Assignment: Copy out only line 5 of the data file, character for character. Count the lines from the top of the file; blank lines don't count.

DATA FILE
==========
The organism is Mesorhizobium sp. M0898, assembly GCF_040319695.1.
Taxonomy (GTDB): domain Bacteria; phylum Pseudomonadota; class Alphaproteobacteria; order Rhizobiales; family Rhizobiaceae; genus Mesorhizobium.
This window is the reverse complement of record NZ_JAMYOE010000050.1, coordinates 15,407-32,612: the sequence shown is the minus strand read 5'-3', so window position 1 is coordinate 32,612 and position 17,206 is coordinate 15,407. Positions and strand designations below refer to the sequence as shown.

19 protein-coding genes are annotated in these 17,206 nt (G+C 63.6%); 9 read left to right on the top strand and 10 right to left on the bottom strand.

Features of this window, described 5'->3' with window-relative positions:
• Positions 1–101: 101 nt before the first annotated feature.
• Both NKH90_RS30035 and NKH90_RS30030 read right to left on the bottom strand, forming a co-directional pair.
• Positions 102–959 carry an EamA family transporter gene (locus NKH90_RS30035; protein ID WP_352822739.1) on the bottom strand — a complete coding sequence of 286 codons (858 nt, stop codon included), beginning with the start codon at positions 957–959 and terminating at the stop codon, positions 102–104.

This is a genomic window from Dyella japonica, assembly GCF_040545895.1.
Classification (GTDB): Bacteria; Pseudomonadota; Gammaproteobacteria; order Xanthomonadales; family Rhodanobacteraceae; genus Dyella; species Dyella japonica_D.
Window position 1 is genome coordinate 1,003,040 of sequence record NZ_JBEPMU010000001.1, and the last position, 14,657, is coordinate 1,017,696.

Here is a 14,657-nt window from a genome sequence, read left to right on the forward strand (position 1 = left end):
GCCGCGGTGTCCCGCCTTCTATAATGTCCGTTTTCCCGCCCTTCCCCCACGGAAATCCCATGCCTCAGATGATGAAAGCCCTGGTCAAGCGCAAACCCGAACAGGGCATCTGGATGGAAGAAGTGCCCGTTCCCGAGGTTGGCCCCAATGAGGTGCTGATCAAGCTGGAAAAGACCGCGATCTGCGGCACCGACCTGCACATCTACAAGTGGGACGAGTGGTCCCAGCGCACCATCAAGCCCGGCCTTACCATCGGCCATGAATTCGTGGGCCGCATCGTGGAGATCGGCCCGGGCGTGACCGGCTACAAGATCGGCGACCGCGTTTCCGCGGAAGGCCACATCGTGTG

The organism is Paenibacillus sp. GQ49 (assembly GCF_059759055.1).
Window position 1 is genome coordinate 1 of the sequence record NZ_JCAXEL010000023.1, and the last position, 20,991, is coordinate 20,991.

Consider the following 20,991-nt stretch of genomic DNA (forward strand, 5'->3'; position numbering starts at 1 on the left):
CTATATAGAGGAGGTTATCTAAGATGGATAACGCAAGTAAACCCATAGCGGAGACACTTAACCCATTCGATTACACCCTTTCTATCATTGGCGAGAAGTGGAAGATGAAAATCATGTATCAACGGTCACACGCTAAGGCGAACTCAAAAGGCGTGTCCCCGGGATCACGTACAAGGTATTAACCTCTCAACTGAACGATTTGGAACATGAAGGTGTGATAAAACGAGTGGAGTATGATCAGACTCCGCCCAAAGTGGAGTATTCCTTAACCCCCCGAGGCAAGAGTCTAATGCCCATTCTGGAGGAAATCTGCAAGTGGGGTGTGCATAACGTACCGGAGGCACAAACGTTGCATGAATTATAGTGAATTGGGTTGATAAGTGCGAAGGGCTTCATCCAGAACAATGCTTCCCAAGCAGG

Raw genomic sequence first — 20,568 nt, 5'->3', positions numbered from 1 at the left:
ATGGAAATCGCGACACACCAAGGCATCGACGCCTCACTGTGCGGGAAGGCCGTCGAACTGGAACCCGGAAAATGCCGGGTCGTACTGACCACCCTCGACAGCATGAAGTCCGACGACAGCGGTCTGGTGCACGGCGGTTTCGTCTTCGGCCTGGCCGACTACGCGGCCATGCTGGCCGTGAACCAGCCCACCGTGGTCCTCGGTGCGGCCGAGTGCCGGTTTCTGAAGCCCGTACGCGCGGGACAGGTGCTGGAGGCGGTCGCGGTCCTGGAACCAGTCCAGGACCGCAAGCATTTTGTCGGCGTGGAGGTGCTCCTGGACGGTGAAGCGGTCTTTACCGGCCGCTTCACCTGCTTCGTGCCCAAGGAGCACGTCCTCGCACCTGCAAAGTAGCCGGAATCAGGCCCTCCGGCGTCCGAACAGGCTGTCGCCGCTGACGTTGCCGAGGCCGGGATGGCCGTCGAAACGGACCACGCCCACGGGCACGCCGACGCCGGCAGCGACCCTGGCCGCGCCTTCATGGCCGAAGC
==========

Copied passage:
Features of this window, described 5'->3' with window-relative positions: